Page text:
If you wish to experience geisha entertainment, teahouses, and high-class Japanese restaurants, Kagurazaka — a fashion and entertainment area — is the must-visit district. Aside from the cafés lined along the streets, Kagurazaka is also famous for its Awa Odori festival every July, which comprises of music and dancing. It is also known to be the French region as the area is a home to two French schools, hence the presence of French restaurants is also prominent in the area.

Kagurazaka good guide
Source: savvytokyo.com

Let’s explore more of this entertainment hub and look into the Kagurazaka’s food options for visitors to the region.

If you are looking for Japanese seafood dishes with a Mediterranean twist served to the tune of alternative rock, Chichukai Uomaru should definitely be on top of the list. It boasts of the freshest catch of the ocean and is prepared right in front of your eyes.

scallops and capsicum
source: tablelog.com

Meanwhile, Kagurazaka is also celebrated for its wide array of ryotei. One restaurant famed for its refined dining experiences is Torijaya, which serves oyakodon made from free-range chicken and antibiotic-free eggs. Michelin-star restaurant Kyourakutei’s claim to fame is its soba and udon dishes. For those who prefer ramen, Tanaka-ya and its renown Chuuka Soba comes highly recommended by ramen lovers. To order in this ramen place, simply use the vending machine in front of the store before entering the shop.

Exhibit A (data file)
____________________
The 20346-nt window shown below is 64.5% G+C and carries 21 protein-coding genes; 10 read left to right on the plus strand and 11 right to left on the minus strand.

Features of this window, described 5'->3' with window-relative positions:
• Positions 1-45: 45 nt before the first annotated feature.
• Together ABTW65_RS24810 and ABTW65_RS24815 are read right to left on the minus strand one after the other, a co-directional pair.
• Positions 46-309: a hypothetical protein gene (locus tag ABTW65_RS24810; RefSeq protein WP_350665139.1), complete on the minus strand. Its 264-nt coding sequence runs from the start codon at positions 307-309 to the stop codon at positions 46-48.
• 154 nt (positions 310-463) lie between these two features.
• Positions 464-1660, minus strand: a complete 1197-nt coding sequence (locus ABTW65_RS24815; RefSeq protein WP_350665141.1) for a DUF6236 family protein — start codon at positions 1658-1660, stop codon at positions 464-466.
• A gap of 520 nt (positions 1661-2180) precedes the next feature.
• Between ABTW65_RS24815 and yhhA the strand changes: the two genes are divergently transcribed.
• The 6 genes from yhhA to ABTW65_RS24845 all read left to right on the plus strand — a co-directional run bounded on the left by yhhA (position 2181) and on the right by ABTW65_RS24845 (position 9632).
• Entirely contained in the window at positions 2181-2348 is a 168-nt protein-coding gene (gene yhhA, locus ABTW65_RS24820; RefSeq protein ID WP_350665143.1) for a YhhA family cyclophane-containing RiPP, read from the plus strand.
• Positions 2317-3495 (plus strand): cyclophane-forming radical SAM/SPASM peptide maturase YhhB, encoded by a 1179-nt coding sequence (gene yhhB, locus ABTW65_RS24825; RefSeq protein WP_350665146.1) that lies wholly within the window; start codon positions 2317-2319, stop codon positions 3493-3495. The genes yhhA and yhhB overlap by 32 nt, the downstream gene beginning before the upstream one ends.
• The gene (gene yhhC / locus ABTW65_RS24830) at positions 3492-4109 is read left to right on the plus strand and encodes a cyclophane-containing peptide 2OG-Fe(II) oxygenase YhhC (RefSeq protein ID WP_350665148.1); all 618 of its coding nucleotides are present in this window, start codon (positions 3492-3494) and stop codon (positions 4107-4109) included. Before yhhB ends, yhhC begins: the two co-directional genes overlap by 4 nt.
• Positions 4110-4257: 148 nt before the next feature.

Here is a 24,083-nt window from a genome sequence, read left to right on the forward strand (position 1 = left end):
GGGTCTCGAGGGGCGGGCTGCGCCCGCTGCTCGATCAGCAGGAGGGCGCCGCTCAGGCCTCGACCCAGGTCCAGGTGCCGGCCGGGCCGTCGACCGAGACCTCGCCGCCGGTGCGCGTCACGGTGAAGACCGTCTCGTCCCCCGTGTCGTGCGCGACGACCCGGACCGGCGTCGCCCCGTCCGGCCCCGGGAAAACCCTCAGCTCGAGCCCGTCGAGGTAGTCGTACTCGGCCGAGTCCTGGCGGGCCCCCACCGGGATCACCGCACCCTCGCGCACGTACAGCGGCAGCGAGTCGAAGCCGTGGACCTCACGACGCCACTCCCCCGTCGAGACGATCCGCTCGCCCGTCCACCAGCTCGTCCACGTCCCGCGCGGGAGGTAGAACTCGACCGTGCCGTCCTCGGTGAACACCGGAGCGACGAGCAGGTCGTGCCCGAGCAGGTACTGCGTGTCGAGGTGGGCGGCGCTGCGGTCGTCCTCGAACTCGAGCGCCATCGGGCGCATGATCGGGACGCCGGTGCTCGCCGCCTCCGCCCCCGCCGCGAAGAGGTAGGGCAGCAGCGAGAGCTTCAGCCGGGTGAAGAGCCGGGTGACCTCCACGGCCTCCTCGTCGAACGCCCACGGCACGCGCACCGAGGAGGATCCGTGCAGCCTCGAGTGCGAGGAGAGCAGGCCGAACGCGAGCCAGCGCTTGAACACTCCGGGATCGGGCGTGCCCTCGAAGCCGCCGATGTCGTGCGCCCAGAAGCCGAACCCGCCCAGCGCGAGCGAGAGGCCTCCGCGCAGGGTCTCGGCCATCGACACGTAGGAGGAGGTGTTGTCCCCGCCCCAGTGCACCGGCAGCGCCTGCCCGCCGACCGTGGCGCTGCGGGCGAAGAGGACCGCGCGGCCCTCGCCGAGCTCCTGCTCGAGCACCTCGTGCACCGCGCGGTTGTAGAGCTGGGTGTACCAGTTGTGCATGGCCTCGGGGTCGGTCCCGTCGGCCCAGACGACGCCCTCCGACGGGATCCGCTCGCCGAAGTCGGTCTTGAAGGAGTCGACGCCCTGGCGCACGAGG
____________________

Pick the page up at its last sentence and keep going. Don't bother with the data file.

oyakodon
source: www.timeout.com

At Ebihara, be surprised as no menu is available but you will be treated to three chef selection meals which change every season depending on the availability of seasonal ingredients. Each dish is artistically presented in mini-dishes to delight even those who are new to the kaiseki experience. Fine sashimi, ajitsumire fish balls, and seafood are the star of the 16-seater oden restaurant Esaki.

Taste a bit of Japan’s regional cuisines at Rito Kitchen, which boasts of 50 different dishes and products from Japan’s islands. The atmosphere of the restaurant will remind you of being on a remote island, encompassing the English translation of the kitchen’s name. The restaurant offers an “Island Tour Lunch Set” which changes monthly and is best paired with local drinks such as beer and sake.

Interior: Rito Kitchen seating featuring plants and wood tables and seating.
source: tabelog.com

If you want to shop some garden-fresh produce, then head on to Suika for some organically grown seasonal vegetables of Japan.

For those who have a sweet tooth, Kinozen, which has been operating since 1948, is famous for its signature dish: Green Tea Bavarian Cream. Aside from its dessert, Kinozen is also well-known for its kamameshi. Every winter, the restaurant serves chestnut zenzai while every spring it offers strawberry anmitsu. Another prominent dessert place in Kagurazaka is Saryo, which offers not only desserts but also various healthy dishes. Wagashi, anyone? Baikatei has been serving organic and additive-free wagashi since 1935. Fluffy pancakes packed with custard is the must-try in Fujiya, with its celebrated characters Peko-chan and Poko-chain.

green tea bavarian ice cream
source: ikidane-nippon.com

Kagurazaka food district is indeed a face of refined dining experience and entertainment. The area’s places will not only entertain and satisfy your hunger, but it will also treat your eyes with the various sights that showcase the history and Japanese-French fusion. ‘Til our next foodventure.

Aleli is a wanderlust whose main itinerary is to culture soak in the places that she sets foot on, sinking her teeth in the gustatory offerings that the place has to offer and knowing the story behind it. Food for her is a marriage of the sights, sounds, smells, and tastes of the rich history of every city she explores and uses the pen as her tool to share to the world each unique experience she unravels.

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